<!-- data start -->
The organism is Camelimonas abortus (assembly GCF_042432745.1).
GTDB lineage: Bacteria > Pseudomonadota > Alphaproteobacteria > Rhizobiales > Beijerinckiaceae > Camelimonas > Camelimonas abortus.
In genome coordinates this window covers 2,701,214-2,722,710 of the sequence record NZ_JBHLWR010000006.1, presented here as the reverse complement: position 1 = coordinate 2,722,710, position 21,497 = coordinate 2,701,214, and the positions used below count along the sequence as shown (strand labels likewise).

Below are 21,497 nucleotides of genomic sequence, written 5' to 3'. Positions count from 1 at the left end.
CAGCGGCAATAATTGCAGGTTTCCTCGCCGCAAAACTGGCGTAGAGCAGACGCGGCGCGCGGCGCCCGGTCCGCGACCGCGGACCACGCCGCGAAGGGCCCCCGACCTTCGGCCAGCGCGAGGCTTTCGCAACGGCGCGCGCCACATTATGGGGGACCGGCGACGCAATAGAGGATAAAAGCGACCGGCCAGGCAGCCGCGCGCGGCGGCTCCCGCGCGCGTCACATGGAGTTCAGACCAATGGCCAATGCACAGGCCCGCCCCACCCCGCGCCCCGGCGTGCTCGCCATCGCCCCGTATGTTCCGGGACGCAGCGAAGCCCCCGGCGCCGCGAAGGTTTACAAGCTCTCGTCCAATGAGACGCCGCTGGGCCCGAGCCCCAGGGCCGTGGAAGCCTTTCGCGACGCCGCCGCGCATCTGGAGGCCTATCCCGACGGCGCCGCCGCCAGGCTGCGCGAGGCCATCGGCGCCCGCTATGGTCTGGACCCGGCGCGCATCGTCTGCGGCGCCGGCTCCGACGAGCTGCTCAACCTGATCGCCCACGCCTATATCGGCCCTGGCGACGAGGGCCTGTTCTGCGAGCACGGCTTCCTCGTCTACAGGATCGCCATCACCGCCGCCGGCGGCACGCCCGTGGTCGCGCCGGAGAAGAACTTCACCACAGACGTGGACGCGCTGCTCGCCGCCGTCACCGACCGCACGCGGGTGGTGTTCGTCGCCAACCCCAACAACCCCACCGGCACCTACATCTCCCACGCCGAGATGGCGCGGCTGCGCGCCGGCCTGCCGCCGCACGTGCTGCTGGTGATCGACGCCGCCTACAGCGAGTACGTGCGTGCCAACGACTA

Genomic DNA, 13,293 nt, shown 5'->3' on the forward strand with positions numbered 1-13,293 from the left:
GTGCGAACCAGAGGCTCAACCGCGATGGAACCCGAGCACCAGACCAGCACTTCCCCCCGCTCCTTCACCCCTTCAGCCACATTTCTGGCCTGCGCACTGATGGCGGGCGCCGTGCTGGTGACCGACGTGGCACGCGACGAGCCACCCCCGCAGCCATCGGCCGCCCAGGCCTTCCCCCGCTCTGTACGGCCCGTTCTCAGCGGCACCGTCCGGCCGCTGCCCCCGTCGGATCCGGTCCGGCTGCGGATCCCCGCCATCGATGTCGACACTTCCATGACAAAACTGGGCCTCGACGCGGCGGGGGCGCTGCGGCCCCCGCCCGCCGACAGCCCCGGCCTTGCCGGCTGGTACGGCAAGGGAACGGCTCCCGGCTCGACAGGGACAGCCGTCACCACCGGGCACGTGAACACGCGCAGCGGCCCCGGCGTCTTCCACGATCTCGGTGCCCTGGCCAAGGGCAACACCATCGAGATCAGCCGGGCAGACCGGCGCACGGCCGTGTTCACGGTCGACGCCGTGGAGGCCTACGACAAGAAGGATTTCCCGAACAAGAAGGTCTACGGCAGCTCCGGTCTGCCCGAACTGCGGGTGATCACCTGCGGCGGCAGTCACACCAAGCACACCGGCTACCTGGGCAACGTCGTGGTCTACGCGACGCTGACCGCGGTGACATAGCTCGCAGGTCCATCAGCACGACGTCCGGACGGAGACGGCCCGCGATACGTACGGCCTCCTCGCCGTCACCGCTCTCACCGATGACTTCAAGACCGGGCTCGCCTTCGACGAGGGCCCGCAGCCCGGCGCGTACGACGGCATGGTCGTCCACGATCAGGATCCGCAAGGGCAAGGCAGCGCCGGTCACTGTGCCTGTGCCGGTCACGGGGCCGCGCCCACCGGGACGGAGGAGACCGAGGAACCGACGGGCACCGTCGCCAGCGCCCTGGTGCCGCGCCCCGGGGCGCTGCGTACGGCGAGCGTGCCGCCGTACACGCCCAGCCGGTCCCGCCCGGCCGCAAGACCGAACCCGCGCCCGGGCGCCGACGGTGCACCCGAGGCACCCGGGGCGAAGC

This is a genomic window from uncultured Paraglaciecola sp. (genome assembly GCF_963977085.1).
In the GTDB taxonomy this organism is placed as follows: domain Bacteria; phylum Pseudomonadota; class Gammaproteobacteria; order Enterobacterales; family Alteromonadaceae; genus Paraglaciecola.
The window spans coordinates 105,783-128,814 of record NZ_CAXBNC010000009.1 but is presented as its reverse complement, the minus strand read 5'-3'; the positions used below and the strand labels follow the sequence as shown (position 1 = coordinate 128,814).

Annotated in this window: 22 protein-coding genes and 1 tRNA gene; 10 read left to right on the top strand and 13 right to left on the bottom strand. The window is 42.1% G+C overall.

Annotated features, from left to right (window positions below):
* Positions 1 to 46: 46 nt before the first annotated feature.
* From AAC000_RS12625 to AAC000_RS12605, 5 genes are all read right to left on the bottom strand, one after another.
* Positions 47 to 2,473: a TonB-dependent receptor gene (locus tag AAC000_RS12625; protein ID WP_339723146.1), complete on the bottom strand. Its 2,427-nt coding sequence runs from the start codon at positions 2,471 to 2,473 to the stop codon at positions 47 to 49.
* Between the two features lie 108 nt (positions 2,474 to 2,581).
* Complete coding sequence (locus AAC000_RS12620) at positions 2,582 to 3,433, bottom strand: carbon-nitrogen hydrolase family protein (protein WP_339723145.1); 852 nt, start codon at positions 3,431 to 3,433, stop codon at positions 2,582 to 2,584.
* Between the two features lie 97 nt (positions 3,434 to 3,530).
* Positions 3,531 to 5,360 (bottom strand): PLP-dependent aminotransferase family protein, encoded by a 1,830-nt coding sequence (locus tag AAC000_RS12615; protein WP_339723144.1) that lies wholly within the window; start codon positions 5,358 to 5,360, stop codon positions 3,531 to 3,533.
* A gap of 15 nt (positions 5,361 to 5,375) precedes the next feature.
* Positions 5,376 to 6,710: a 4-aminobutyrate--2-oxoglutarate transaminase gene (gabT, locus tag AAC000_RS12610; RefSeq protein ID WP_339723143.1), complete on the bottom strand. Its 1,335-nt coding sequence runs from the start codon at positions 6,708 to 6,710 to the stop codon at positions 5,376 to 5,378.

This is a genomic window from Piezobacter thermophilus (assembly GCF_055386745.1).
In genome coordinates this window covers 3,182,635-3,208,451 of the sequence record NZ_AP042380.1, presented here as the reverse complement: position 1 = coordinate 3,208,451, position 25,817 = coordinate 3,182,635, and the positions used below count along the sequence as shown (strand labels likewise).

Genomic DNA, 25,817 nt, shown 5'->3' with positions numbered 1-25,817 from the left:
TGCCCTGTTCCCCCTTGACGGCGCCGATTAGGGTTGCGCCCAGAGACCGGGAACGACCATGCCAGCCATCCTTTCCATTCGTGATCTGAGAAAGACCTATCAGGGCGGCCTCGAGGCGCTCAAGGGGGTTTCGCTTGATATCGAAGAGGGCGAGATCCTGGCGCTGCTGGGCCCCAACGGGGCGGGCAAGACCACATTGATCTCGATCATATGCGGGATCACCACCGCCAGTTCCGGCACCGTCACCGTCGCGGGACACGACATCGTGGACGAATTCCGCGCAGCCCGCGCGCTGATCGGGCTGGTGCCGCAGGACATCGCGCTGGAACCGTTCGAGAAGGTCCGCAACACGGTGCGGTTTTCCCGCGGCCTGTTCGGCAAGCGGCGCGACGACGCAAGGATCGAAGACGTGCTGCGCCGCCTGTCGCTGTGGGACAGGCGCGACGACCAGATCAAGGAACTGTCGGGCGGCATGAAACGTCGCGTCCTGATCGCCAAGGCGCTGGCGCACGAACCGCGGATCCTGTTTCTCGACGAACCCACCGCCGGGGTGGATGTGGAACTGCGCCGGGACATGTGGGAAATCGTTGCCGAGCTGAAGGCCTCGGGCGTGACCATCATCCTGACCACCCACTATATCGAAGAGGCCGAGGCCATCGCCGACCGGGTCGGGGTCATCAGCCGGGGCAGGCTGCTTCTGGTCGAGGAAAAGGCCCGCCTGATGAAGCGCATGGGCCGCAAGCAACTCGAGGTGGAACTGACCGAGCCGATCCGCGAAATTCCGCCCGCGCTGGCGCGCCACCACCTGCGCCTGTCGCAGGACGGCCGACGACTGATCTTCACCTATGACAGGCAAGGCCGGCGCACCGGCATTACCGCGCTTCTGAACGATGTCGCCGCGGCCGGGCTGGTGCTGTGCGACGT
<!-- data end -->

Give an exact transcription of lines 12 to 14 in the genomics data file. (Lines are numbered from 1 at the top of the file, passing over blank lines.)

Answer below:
Annotated features, from left to right (window positions below):
* Positions 1 to 46: 46 nt before the first annotated feature.
* From AAC000_RS12625 to AAC000_RS12605, 5 genes are all read right to left on the bottom strand, one after another.